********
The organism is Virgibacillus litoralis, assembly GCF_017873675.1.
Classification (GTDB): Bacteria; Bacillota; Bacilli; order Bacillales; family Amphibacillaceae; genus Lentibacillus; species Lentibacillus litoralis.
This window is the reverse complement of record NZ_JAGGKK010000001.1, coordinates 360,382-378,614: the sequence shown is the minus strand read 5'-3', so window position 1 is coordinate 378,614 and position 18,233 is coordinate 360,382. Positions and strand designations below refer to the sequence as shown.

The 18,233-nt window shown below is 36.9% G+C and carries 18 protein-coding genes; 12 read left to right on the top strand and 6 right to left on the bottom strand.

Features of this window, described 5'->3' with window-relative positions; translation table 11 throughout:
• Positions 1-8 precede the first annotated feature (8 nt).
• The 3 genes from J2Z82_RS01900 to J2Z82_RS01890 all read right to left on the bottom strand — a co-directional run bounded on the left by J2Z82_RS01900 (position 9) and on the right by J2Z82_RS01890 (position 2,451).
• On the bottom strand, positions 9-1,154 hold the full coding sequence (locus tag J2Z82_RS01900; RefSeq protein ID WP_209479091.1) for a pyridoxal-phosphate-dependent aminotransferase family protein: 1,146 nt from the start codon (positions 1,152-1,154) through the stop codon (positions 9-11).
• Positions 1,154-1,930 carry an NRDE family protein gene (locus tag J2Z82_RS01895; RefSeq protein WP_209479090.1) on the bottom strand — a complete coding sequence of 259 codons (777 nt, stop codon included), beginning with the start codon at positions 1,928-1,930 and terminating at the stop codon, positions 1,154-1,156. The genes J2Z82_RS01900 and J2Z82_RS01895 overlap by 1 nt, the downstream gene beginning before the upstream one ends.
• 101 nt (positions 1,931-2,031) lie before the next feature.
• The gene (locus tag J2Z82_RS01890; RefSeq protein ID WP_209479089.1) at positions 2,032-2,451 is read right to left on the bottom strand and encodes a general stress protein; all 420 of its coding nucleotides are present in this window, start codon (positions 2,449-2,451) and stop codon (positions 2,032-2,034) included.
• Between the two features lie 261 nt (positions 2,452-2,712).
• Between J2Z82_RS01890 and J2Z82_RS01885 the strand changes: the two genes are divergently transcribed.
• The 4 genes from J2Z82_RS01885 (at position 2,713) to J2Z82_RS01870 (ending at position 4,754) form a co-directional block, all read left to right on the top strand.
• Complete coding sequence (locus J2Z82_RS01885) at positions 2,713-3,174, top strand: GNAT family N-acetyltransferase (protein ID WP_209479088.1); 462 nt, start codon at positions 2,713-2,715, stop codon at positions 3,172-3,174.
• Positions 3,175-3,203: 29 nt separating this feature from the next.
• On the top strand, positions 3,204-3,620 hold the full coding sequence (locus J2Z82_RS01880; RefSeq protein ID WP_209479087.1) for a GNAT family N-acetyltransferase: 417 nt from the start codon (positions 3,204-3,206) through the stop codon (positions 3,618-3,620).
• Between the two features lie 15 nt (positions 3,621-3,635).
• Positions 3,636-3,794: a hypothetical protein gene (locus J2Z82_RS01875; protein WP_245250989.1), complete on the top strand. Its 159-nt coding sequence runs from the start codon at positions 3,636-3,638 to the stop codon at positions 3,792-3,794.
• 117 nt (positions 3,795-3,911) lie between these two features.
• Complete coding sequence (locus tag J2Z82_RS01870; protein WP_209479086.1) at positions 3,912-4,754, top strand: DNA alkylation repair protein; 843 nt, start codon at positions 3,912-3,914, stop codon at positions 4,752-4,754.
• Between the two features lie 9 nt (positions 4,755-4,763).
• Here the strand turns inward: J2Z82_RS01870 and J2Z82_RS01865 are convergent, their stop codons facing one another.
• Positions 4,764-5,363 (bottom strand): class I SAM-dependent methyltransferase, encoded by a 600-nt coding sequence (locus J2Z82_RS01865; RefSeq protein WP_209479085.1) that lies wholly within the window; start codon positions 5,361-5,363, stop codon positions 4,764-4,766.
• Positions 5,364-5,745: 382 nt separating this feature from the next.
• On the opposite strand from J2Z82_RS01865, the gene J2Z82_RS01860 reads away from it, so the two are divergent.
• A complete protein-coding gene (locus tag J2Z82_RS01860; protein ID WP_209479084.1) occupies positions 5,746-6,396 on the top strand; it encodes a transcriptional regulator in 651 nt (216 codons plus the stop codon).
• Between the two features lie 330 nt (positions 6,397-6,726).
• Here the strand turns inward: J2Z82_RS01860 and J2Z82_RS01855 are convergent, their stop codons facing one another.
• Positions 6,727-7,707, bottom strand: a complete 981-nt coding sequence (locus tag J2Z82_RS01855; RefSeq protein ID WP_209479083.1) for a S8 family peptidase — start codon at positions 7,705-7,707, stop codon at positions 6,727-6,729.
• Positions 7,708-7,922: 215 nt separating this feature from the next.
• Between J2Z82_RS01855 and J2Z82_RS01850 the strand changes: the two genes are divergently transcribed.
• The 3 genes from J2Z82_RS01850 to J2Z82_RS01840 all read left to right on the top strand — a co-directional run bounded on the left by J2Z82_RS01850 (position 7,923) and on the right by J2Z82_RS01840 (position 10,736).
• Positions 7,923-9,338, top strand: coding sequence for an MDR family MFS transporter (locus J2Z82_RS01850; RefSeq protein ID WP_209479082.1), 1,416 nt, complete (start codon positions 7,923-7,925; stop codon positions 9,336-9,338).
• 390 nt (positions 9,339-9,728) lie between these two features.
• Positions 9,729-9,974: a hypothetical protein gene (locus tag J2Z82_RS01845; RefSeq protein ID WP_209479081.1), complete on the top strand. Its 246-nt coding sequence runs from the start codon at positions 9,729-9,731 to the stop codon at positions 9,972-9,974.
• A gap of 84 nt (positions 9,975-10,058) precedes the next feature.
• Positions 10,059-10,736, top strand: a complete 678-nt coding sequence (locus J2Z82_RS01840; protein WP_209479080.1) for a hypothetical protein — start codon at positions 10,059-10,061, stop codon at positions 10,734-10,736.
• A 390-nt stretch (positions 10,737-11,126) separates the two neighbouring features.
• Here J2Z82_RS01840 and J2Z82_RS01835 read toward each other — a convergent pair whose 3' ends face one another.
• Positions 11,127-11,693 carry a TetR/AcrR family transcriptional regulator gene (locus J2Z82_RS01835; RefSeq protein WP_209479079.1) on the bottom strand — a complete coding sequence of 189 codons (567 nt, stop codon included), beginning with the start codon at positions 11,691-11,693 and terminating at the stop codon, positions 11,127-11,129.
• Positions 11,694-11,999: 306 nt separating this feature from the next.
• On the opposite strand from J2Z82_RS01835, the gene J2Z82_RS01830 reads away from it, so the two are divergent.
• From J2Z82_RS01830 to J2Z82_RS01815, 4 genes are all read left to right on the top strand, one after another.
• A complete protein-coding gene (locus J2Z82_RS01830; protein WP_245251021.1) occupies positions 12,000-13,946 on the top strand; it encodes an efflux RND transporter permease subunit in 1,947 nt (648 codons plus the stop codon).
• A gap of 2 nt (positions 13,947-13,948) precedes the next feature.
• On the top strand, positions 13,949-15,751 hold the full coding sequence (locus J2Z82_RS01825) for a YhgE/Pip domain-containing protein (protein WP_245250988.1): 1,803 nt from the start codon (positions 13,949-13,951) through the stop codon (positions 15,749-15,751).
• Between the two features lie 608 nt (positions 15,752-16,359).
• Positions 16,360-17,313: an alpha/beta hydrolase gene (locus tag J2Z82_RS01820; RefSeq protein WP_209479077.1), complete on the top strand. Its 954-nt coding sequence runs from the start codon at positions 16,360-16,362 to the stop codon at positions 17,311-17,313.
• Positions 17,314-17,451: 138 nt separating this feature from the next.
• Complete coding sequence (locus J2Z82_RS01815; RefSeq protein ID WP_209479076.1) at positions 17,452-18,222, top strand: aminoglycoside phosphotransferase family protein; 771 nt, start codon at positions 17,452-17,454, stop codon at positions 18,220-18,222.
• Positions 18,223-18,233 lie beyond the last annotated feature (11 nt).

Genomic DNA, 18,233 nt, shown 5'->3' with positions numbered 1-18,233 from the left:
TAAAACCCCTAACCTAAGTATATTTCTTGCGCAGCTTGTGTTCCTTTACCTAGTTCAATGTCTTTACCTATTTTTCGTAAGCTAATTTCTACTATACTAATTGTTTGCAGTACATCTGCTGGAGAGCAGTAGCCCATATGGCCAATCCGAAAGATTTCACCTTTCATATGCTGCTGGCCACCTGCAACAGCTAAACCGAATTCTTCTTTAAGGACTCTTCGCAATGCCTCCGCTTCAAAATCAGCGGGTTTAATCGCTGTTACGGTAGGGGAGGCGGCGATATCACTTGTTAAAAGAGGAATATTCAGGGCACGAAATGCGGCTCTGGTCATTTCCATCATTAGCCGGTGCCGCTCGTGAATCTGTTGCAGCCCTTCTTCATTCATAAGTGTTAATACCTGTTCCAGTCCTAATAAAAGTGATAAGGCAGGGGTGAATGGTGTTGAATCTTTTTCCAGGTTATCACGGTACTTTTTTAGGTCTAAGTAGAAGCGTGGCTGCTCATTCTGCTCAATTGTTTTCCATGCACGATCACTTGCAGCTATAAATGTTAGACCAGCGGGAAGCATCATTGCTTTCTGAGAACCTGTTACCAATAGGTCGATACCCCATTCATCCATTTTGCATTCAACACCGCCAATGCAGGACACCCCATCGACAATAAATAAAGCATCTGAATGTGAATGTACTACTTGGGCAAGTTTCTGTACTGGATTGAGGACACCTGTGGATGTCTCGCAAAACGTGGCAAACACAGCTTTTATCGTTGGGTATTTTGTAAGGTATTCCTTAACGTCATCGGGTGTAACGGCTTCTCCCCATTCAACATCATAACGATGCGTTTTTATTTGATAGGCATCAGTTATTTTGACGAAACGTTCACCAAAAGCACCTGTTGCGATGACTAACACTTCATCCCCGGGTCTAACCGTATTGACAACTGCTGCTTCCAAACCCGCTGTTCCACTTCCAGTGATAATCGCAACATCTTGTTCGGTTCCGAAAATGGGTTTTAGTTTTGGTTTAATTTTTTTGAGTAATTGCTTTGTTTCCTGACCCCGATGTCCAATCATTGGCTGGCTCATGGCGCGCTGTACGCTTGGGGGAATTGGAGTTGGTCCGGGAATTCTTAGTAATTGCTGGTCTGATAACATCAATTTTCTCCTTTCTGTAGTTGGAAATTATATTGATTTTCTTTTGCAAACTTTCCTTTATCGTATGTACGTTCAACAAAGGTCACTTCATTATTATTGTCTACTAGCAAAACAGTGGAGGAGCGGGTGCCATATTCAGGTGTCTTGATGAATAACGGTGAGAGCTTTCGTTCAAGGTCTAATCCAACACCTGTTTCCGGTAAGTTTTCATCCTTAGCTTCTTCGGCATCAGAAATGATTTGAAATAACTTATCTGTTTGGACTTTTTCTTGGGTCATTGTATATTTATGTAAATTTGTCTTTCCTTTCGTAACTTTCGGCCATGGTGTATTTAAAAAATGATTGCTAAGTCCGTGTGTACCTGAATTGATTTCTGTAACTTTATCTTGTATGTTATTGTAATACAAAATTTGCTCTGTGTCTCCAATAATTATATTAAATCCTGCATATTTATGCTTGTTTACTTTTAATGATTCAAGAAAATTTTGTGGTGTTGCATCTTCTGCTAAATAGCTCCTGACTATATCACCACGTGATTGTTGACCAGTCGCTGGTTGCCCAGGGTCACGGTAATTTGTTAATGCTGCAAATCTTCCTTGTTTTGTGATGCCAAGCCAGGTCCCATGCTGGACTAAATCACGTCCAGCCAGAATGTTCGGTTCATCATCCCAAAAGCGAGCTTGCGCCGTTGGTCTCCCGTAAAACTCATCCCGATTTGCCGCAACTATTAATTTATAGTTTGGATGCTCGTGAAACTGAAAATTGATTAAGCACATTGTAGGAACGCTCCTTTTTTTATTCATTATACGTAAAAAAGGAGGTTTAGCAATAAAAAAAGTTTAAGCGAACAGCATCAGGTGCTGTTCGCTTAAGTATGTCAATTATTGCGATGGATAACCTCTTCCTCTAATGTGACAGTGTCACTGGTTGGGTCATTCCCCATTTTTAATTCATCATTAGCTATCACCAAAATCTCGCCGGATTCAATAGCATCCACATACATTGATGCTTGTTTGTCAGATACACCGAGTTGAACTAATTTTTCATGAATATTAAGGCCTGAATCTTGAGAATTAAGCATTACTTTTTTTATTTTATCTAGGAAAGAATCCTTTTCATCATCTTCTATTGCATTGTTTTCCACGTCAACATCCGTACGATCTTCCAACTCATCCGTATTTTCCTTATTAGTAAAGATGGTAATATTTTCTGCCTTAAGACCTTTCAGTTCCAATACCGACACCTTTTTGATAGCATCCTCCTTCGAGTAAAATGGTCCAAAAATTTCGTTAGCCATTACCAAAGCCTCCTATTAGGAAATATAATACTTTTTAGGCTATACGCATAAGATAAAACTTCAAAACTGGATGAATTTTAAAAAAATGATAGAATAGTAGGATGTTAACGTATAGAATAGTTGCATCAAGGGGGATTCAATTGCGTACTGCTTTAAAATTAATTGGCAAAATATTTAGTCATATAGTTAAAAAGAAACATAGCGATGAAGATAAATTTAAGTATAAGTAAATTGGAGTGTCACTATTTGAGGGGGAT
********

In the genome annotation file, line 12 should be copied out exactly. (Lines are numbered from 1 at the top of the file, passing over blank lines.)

• Between the two features lie 261 nt (positions 2,452-2,712).